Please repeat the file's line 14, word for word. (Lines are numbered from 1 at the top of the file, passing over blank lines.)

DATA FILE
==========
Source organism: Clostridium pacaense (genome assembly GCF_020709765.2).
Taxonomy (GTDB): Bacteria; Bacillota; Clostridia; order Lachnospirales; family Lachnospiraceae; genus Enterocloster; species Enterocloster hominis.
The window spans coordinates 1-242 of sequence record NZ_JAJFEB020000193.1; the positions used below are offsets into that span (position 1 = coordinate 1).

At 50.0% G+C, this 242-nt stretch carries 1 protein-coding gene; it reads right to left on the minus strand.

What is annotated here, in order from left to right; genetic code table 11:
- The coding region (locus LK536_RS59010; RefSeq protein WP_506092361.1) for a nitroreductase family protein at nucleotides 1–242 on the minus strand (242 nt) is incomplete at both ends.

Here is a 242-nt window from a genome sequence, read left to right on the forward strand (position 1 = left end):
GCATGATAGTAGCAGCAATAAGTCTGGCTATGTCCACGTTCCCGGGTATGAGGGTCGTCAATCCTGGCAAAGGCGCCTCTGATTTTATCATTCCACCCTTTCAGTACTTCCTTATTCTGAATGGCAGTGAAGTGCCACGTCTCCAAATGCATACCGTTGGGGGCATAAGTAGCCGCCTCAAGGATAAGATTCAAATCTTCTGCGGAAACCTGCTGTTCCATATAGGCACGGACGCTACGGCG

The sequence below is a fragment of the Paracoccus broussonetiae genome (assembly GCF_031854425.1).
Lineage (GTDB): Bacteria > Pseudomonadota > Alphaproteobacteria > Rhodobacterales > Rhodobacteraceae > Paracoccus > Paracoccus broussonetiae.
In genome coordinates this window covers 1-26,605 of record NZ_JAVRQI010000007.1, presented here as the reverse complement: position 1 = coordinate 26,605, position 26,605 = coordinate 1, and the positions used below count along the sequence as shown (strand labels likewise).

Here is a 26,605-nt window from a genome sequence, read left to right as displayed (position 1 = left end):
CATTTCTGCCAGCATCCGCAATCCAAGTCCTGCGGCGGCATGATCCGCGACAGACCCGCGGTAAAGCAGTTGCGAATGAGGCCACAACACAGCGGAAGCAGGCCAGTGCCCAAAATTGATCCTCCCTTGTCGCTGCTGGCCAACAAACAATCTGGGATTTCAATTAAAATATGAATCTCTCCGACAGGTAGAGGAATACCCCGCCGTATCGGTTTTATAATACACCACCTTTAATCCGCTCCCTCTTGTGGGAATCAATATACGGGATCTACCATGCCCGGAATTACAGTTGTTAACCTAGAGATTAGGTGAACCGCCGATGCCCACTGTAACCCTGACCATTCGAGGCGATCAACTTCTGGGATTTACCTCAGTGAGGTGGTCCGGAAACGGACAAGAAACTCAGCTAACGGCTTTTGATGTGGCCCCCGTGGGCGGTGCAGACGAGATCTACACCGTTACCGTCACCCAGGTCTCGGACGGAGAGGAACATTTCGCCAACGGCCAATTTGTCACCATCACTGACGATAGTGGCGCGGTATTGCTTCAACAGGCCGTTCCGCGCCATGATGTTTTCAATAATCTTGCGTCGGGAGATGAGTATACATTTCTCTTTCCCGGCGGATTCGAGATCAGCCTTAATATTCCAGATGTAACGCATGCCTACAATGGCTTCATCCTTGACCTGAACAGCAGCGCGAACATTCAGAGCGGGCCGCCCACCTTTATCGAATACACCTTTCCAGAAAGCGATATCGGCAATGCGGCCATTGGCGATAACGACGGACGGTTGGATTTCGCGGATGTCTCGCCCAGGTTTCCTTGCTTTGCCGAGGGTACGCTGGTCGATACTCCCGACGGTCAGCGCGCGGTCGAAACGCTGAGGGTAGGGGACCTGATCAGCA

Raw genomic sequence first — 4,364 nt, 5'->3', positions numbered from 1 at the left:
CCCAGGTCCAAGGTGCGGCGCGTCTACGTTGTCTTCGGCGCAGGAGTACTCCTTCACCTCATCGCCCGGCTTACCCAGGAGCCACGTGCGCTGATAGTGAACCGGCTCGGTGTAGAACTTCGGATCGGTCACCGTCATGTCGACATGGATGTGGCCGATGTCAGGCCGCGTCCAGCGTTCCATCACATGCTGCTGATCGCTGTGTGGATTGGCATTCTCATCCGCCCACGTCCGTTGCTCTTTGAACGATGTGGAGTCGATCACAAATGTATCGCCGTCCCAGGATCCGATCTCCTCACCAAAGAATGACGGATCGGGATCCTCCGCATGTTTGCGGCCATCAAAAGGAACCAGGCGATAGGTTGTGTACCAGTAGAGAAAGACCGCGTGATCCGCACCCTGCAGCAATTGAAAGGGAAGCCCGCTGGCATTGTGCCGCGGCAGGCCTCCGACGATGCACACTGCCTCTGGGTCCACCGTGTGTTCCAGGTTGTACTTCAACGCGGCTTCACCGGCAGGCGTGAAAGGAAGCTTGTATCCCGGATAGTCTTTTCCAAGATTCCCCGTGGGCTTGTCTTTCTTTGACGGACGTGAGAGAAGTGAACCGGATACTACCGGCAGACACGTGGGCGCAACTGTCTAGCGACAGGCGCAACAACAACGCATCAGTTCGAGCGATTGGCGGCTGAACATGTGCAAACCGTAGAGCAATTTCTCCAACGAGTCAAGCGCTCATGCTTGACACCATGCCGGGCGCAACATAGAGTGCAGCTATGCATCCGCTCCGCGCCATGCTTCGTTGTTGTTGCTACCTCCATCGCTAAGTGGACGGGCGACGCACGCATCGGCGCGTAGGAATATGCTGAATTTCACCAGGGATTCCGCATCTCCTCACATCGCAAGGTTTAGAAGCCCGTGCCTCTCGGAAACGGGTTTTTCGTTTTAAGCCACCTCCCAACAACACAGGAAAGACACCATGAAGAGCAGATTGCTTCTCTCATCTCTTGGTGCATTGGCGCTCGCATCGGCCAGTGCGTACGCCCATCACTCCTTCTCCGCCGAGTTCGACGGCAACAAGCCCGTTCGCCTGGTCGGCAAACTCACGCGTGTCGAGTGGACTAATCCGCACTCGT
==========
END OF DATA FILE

Raw genomic sequence first — 4,364 nt, 5'->3', positions numbered from 1 at the left: